— Abir Ballan (@abirballan) March 4, 2021

Children get mostly an asymptomatic or mild presentation. Transmission from children to adults is negligible and not a main driver of disease.

Opening schools does not lead to an increase in the transmission rate in the community.

Teachers don’t have a higher prevalence of infection compared to other professions. Read: Covid-19 in schoolchildren: A comparison between Finland and Sweden

“If the COVID-19 hazard sets the new standard for health safety, the country will need to close its schools each year from November until April to guard against influenza.” – Scott Atlas

About the mitigation measures

PCR test can not diagnose infectiousness. It can detect chunks of the virus but does not tell if the virus can replicate. Diagnosing a person with COVID 19 based on a (+) test without clinical symptoms is not in line with pre-covid medical practice. Review report Corman-Drosten et al. Eurosurveillance 2020

The science behind social distancing rules (the 2 m rule) is absent. For high-risk individuals:
Avoid closed places and crowded indoor spaces.
Go to the beach, the park or to open markets.
Get some Vit D.

Masks are ‘safety blankets’. There is no scientific evidence to support their use in the community. Feel free to wear them if they make you feel safe.

“At present, there is no direct evidence (from studies on COVID19 and in healthy people in the community) on the effectiveness of universal masking of healthy people in the community to prevent infection with respiratory viruses, including COVID-19.” World Health Organisation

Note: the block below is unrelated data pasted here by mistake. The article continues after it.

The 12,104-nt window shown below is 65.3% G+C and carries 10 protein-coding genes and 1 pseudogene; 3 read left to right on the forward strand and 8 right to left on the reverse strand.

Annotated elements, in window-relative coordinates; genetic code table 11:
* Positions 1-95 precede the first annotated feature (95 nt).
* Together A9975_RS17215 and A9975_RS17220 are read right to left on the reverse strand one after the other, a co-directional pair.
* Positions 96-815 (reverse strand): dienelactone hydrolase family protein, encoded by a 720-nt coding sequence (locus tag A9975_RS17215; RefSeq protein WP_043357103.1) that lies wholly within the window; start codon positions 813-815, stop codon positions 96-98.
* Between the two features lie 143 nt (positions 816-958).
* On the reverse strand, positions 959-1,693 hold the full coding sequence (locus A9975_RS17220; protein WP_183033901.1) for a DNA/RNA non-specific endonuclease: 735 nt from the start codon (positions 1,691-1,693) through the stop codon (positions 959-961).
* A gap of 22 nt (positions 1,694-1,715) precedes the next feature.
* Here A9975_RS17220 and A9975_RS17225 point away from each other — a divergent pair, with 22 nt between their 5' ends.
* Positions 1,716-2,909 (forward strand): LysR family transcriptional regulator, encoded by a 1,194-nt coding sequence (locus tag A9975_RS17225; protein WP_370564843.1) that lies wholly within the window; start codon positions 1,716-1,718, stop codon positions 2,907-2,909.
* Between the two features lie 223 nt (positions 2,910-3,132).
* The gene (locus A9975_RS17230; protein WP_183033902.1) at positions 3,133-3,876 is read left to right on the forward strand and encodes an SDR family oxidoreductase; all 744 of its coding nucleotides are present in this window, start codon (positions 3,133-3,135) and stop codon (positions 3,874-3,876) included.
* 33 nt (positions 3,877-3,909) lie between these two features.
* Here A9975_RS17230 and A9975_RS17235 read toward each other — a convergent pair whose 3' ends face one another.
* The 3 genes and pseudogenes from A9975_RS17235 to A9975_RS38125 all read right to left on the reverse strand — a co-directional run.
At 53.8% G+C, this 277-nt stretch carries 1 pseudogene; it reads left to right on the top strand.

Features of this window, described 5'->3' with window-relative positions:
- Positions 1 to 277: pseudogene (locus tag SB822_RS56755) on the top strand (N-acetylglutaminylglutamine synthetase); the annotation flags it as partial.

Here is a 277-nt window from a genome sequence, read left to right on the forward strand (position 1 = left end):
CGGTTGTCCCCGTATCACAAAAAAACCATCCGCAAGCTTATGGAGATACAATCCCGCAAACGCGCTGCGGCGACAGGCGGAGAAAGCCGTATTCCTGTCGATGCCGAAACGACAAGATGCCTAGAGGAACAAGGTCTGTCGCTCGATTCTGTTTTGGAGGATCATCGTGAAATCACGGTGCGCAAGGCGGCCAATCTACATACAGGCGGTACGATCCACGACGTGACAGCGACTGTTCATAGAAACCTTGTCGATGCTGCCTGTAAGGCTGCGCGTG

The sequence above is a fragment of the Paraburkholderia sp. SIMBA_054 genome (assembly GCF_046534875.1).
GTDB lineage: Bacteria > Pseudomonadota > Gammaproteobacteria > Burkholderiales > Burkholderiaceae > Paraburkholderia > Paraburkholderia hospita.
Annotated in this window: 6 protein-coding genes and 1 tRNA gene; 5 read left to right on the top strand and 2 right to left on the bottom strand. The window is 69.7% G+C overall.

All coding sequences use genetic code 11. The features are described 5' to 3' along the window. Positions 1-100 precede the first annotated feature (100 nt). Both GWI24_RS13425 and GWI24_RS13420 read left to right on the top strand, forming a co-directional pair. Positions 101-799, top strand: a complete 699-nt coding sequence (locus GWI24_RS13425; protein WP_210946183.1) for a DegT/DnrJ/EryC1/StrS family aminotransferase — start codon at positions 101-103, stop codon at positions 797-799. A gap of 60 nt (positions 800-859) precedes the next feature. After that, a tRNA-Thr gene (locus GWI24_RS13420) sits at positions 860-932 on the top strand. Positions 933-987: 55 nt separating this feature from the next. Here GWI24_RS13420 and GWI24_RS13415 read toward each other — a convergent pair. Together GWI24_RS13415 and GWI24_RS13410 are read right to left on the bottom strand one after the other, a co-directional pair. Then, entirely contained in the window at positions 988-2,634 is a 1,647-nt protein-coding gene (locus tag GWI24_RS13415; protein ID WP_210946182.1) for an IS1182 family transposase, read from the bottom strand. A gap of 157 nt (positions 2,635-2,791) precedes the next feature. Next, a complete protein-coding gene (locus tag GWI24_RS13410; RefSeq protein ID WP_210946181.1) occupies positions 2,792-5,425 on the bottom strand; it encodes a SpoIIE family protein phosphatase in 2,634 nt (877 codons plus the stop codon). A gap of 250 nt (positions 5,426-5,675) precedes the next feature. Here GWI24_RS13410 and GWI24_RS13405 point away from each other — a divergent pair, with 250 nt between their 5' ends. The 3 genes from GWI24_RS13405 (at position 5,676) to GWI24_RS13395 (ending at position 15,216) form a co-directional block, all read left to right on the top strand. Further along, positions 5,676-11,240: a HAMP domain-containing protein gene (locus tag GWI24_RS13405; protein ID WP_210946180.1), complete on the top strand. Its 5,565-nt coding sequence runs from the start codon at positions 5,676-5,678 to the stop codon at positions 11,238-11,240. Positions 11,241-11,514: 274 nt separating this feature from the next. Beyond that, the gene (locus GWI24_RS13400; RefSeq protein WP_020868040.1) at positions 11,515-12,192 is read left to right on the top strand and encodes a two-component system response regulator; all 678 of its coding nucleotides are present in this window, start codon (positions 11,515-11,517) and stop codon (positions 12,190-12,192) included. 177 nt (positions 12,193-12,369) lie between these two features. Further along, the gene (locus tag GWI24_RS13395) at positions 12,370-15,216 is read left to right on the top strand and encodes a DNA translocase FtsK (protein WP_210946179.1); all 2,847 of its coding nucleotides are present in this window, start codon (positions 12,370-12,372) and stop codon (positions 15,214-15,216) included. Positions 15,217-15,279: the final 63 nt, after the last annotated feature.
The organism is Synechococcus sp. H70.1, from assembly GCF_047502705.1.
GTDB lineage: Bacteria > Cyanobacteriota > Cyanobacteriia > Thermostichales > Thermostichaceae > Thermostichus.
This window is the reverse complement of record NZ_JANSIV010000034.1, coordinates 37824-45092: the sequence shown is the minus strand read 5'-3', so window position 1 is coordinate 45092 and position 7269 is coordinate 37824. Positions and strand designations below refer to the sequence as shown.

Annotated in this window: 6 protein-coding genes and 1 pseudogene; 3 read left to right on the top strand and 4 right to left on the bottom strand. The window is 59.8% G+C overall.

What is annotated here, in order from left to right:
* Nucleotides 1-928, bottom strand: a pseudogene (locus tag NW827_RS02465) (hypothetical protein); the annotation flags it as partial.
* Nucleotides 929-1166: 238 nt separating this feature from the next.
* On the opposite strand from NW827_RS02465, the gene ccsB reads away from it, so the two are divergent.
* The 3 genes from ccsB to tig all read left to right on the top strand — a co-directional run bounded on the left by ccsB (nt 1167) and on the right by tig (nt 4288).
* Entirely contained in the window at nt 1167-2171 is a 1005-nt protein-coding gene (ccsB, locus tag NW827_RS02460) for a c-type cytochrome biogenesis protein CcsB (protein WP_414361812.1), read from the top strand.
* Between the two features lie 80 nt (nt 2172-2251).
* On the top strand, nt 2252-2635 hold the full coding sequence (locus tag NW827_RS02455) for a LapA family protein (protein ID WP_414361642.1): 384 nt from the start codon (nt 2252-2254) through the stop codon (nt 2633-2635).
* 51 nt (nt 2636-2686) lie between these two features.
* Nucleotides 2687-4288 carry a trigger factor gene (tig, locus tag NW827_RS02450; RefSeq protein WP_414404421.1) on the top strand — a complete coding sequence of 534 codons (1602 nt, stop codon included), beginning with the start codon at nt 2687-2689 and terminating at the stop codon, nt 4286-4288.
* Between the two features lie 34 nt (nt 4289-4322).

Enforcing masks on children hampers their social development and reading social cues and non-verbal facial expression. It stunts oral expression. It creates a subservient generation who follows stupid rules that adults cannot justify logically.

Transmission from contact with surfaces is not a big deal. Hypersanitization is not necessary and even counterproductive. Washing hands is a good hygiene practice. Excessive use of sanitizing gels leads to skin irritations.

Lockdowns haven’t been shown to improve the final outcome of an epidemic. “We do not find significant benefits on case growth of more restrictive NPIs. Similar reductions in case growth may be achievable with less restrictive interventions.”

Lockdowns harm. Economic destruction leads to more deaths. 27/nhttps://t.co/L0L1T7UNw9

— Abir Ballan (@abirballan) March 4, 2021

Health is not about the absence of disease or infirmity. Health consists of physical, mental and social well-being. Health is about the subjective quality of life and not just the prolongation of life. Life is about living and not just existing. It’s time to chose life.

Abir Ballan, MPH
Abir has a background in public health, psychology, and education. She’s been a passionate advocate for the inclusion of students with learning difficulties in schools. She has also published 27 children’s books in Arabic. Abir is particularly concerned for the wellbeing of the young, the elderly and people in the developing world.

Photo by Mick Haupt on Unsplash


Publisher’s note: The opinions and findings expressed in articles, reports and interviews on this website are not necessarily the opinions of PANDA, its directors or associates.